If you are in a lower tax bracket when you retire, you will be living a pretty horrible life…because “tax brackets” will double in the next 7-10 years.
OK…so your 401K is really a “rainy day fund” and you know what, that’s how 401K’s are traditionally used, and that is a GOOD THING.
Inflation kills you.
Fees stomp on you.
Taxes kick you when you are done being stomped on.
Unfortunately, that last piece, that absolute crushing blow…no one ever told you that you’d get taxed on that money, did they?
So even in a BLISTERING HOT bull market that never ends, you can’t really end up with more “purchasing power” (inflated money) than you started. At least not if you are an employee earning $120,000 or less per year.
Let’s be clear.
You can hope…you can aspire to get your money back that you put in your Rainy Day 401K Fund. I have a 401K just like you do. But it is a rainy day fund that when it’s used will be taxed at 33 + 10 + 9.3 = 52.3%. The government will likely “secure” all 401K’s “safely” into the Social Security Fund long before I retire…
You can’t hope to actually make money putting it into SOMEONE ELSE’s BUSINESS. You won’t.
Before we go on, I want you to take one last look at the math with different inputs. It’s simple.
Let’s say you were making a whopping GUARANTEED 10% per year on your investment….You invested the 20,000 in this mega-magic-fund and 21.6 years later, you have 120,000 before factoring out inflation and fees. Pull out the inflation and fees and you are left with about $80,000 of buying power. Take only 1/3 of that out for taxes, and you have $50,000 left.
No wealth here and you had a best-case scenario.
And just in case you’re curious: At no point in stock market history could you have invested money for some long-term period and ended up with a 10% average annual return or better ending today. Never. So WHY do I think you should consider maxing out your 401K?
Well IF the company you work for, if the company who invests for your company, and IF the mutual funds THEY invest in…all three of them – are 100% saintly and trustworthy and you trust them with your life, you will end up with the same purchasing power at a guaranteed rate of return of 7% per year….less taxes…or about 2/3 of what you started with 20 years ago.
And that’s my reason?
That’s my reason.
Now, if you don’t trust your company, your country, the company managing retirement at your company you work for, the market in general….then there are other avenues….
Most people would go buy a car or a ring or a TV.
Value in 20 years?
Value of your 401K in 20 years?
2/3 of what you start with normally, break-even in a blistering hot market.
Better than zero.
But…the fact is that after expenses and fees and inflation AND a MASSIVE WITHDRAWAL TAX, it’s all pretty meaningless as a tool to BUILD WEALTH.
It’s an OK RAINY DAY FUND, though.
And part of building wealth requires a rainy day fund!
But, that isn’t going to take care of you for 3, 5, 10, 20, or 30 years if you retire at 65 or 70.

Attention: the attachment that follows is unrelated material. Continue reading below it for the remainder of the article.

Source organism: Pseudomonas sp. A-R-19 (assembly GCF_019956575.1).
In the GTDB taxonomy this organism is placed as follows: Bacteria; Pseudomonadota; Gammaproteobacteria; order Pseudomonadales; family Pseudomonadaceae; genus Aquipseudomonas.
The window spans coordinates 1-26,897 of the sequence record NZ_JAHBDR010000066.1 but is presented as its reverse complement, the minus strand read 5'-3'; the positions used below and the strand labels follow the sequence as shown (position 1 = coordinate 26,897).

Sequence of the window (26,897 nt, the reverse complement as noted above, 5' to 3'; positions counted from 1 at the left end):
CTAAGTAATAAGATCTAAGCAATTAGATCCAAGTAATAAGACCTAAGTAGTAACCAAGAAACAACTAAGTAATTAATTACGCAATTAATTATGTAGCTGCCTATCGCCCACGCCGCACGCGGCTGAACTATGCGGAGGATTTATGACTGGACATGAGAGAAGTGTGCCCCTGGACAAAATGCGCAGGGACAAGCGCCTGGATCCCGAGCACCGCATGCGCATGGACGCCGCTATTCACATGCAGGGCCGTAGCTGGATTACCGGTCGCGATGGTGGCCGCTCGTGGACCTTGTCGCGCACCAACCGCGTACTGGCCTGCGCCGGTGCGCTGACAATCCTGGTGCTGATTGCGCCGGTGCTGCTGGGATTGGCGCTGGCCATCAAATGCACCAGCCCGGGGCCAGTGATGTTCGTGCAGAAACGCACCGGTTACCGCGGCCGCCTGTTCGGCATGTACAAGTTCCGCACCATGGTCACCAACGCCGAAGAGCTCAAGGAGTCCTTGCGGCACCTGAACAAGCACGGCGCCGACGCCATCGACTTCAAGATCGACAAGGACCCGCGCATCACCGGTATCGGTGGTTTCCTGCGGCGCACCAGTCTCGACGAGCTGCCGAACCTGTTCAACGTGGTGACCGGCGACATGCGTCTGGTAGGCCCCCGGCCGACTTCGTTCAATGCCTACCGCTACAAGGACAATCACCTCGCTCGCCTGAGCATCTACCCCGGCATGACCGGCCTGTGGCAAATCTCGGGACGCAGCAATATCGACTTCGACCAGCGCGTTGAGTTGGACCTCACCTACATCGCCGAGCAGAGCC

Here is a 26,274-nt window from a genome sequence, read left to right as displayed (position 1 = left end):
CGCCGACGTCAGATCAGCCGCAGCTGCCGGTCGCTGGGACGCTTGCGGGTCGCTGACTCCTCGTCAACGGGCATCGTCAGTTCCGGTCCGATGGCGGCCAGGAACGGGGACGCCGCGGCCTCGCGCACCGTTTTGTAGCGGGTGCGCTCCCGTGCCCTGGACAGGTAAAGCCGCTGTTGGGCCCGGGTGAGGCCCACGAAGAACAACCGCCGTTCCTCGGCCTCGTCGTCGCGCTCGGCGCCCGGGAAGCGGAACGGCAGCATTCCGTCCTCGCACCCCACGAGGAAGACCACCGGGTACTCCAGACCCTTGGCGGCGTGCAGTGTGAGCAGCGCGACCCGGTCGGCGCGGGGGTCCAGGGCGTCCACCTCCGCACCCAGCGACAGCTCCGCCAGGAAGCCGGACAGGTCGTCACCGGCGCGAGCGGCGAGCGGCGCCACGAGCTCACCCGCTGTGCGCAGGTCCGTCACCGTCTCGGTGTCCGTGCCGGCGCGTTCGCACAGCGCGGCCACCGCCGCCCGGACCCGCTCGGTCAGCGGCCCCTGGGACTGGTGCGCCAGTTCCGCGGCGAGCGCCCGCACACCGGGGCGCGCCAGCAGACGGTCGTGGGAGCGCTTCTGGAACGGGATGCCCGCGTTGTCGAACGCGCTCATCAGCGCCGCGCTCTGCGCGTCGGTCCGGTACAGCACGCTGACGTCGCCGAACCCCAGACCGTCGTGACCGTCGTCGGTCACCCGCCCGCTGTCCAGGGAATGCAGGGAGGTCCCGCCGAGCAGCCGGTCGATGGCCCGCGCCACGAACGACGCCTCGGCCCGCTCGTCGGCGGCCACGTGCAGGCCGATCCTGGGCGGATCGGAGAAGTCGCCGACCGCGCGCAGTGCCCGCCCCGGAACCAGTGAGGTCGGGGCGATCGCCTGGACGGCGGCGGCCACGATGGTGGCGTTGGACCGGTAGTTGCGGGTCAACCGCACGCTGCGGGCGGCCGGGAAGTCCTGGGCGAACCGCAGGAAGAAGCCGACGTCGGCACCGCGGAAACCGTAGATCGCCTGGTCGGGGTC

Let’s look at the next crack…
The last 18 years….
Flip through the newspapers and you’ll find some numbers. I did this one day, and you’ll notice that they have changed since I wrote them down.
I picked the big indexes of the countries that matter most, so you can get a feel of what happens over 18 years in different countries. (The S&P, The Footsie, Hang Seng, Nikkei)
I have a LONG time horizon in thinking about life. Most people think in terms of hours or weeks. I think in terms of 5-10 years for stuff. But 18 years is long even for me. Here is what I found out….
1990 2000 2008 The USA 350 1450 910 Great Britain 2300 6300 4300 Japan 38,000 20,000 9,000 China 2750 17,000 15,000
USA: After inflation and fees, you have MUCH less than invested.
Great Britain: After inflation and fees, you have WAY less than you invested.
Japan: After inflation and fees, you have 20% LEFT of what was invested.
China: YOU MADE MONEY.
Now, in case you are curious….to give you an idea about U.S. Interest rates during each of these years (which will help reflect inflation for you)
Here they are:
1990 8.4% 2000 6.0% 2008 3.8%
At least that is what the government tells us.
OK, everyone who had all their money in China in 1990 – you guys did good, you actually made about 50% on your money, give or take. Everyone else got their butt whipped.
Now, because I do want my financial planner friends to still send me Christmas cards, understand you SHOULD have a 401K. But you have to pick the company that is running the 401K, the company you work for, and the funds they are investing in…you have to pick them like your best friends, because if anything falls apart at any point, you don’t get your money back in the crises that are happening now.
ONCE you have picked the company you work for, the company you have running the 401K (actually your company will pick this company and you will check them out) and the mutual funds, THEN you are prepared to “invest” for a RAINY DAY FUND.
KEYPOINT: The down and dumb is that you can’t save your way to wealth on a “normal” salary of, say, less than 100,000 per year USD. It doesn’t work.
Not for you or me or anyone.
YOU SAVE YOUR WAY TO HAVING A RAINY DAY FUND and YOU NEED a RAINY DAY FUND.
The timing of this article is crucial.
It makes no difference whether we are in times where the stock market is in a bull market or whether it is getting crushed.
You can’t save your way to wealth using a salary at a company as a base. Ain’t gonna work.
You can save your way to a rainy day fund that will buy you 1-2-3 years of life when you become disabled or some disaster happens in the family.
PLEASE use the 401K plans IF your company, the management company and the funds in the portfolio are sound.
Otherwise, go work somewhere else.
You can’t save it, you can’t get raises to get you wealthy. What the heck CAN you do? Is there anything that a person can do to build wealth in the coming decade?
I’ll show you in Part Two!
Attend an online e-course with Kevin Hogan!
Learn about Kevin Hogan’s Comprehensive Wealth Accumulation E-Course